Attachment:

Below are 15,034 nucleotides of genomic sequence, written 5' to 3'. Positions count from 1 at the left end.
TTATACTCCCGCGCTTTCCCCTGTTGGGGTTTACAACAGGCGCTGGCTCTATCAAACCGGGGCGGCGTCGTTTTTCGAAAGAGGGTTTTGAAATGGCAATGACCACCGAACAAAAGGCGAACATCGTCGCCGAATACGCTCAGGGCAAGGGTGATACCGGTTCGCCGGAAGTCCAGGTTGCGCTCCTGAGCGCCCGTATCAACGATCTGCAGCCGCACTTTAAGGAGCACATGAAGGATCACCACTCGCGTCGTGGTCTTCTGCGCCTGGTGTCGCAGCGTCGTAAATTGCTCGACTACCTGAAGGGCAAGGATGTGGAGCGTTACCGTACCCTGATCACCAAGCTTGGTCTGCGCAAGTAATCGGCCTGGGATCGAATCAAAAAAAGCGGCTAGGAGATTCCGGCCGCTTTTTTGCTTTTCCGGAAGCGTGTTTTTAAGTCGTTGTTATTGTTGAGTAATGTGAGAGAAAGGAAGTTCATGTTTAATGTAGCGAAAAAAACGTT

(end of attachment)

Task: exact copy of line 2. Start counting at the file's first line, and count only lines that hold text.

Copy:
TTATACTCCCGCGCTTTCCCCTGTTGGGGTTTACAACAGGCGCTGGCTCTATCAAACCGGGGCGGCGTCGTTTTTCGAAAGAGGGTTTTGAAATGGCAATGACCACCGAACAAAAGGCGAACATCGTCGCCGAATACGCTCAGGGCAAGGGTGATACCGGTTCGCCGGAAGTCCAGGTTGCGCTCCTGAGCGCCCGTATCAACGATCTGCAGCCGCACTTTAAGGAGCACATGAAGGATCACCACTCGCGTCGTGGTCTTCTGCGCCTGGTGTCGCAGCGTCGTAAATTGCTCGACTACCTGAAGGGCAAGGATGTGGAGCGTTACCGTACCCTGATCACCAAGCTTGGTCTGCGCAAGTAATCGGCCTGGGATCGAATCAAAAAAAGCGGCTAGGAGATTCCGGCCGCTTTTTTGCTTTTCCGGAAGCGTGTTTTTAAGTCGTTGTTATTGTTGAGTAATGTGAGAGAAAGGAAGTTCATGTTTAATGTAGCGAAAAAAACGTT